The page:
The "golden period" can be considered to have been between 1895-1915 when the art nouveau (Sezession in Austro-Hungarian terms) examples were unparalleled. These "eosin" glazed pieces (iridescent Tiffany glass-like colors) named after Eos, the ancient Greek goddess of the dawn, tend to bring the highest prices and are sought by art nouveau collectors who are not interested in Zsolnay; but, the earlier, more bizarre pieces and the later cubist modernist (mostly red, green or purplish-blue eosine glaze) pieces are much more readily available and affordable to the average collector.

About 1920 the production of small animals and other sentimental figurines kept the factory going during the shock of post W.W.I. when Hungary lost international markets and Zsolnay lost the aristocratic and upper class markets. These small items have never gone out of production, have been added to every year and are the perfect souvenir of Hungary even today.

Zsolnay collecting is comparable to Amphora or Teplitz collecting, all being Central European manifestations of late historicism-revival styles and folkloric art nouveau. Many times they are seen displayed together at shops and shows. Research and reflection soon show more differences than similarities. There are a number of Zsolnay reference books (indeed all the family private papers and factory records remained intact until some mindless destruction in the early 1950's) although mostly in German or Hungarian.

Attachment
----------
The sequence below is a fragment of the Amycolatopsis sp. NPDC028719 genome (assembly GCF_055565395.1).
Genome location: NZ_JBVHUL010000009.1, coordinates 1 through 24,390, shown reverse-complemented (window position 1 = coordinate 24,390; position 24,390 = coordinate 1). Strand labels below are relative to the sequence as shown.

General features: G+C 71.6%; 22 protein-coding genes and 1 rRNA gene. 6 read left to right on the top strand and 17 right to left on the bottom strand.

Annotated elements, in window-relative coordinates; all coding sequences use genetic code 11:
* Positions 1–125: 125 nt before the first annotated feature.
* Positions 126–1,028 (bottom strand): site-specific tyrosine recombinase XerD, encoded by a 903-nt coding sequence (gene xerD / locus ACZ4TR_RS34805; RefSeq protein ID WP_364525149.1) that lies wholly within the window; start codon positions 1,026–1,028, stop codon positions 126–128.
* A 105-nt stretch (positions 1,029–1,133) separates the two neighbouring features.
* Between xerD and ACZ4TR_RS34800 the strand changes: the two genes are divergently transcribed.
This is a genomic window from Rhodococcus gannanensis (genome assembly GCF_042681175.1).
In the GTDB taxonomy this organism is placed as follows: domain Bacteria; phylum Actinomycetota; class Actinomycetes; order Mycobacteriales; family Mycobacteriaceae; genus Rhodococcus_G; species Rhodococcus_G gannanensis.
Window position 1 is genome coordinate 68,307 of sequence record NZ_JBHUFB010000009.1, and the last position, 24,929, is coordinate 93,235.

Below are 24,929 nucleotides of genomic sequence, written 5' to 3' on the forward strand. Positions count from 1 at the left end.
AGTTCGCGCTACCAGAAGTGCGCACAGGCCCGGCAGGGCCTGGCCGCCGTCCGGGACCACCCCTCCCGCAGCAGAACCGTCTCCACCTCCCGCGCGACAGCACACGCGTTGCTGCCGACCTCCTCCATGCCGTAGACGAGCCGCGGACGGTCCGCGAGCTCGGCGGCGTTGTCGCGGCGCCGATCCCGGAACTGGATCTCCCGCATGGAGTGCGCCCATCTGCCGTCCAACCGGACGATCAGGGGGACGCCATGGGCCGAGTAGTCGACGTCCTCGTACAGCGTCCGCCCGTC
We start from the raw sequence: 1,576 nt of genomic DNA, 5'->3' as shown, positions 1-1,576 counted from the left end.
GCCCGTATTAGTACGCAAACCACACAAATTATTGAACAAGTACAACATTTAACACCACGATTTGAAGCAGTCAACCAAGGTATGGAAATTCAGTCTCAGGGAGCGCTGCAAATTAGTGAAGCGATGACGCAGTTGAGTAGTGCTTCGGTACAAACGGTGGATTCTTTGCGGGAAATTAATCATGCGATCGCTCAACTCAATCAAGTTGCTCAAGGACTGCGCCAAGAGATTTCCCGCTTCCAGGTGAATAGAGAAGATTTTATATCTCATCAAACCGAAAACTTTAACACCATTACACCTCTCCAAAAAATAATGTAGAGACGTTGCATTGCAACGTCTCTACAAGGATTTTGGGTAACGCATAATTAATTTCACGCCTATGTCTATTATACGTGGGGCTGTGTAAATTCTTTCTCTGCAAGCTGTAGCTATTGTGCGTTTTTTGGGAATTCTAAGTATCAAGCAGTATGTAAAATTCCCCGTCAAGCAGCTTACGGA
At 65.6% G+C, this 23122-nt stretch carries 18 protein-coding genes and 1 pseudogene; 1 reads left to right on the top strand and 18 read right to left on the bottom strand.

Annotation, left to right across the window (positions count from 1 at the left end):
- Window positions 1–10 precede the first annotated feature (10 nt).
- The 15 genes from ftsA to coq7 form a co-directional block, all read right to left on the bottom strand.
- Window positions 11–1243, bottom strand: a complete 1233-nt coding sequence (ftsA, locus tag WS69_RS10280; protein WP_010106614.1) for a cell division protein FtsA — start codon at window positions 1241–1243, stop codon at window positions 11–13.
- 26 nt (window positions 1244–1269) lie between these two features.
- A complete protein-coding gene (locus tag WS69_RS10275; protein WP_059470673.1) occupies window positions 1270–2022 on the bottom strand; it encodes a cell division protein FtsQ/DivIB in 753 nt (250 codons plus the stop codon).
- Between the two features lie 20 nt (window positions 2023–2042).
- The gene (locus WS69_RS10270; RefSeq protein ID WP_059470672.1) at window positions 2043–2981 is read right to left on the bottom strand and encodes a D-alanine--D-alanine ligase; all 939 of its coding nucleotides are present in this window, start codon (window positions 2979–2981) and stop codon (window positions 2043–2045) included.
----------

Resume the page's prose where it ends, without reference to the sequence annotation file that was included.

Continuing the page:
There is no continuous or detailed history of the Amphora, Turn-Teplitz factory (at least in English) mainly because the firm changed hands and partnerships many times and those people disappeared along with much other Jewish history in the fires of W.W.II. It is known that from 1892 to .1940 the Amphora factory used a number of marks to reflect its different owners and periods and only a few of its artist are known. Although both Zsolnay and Amphora exported the vast majority of their products to the West, especially eager nouveau riche America, Amphora is more easily found here and consequently has more collectors even though a much less-known history. Zsolnay remains somewhat less understood, mis-priced and exotic and collectors tend to have Hungarian roots. Old Czechoslovakia was the manufacturing center of the Empire and consequently Bohemian products were more known throughout the world than Hungarian products. Hungary really remained the breadbasket of the Empire. Personally, I've always felt that the iridescent depth and vibrancy of the Zsolnay glazes outweighs the sometimes superior forms of Amphora. I find most Amphora glaze to be flat and dead but it's only a collector's preference and not a judgement.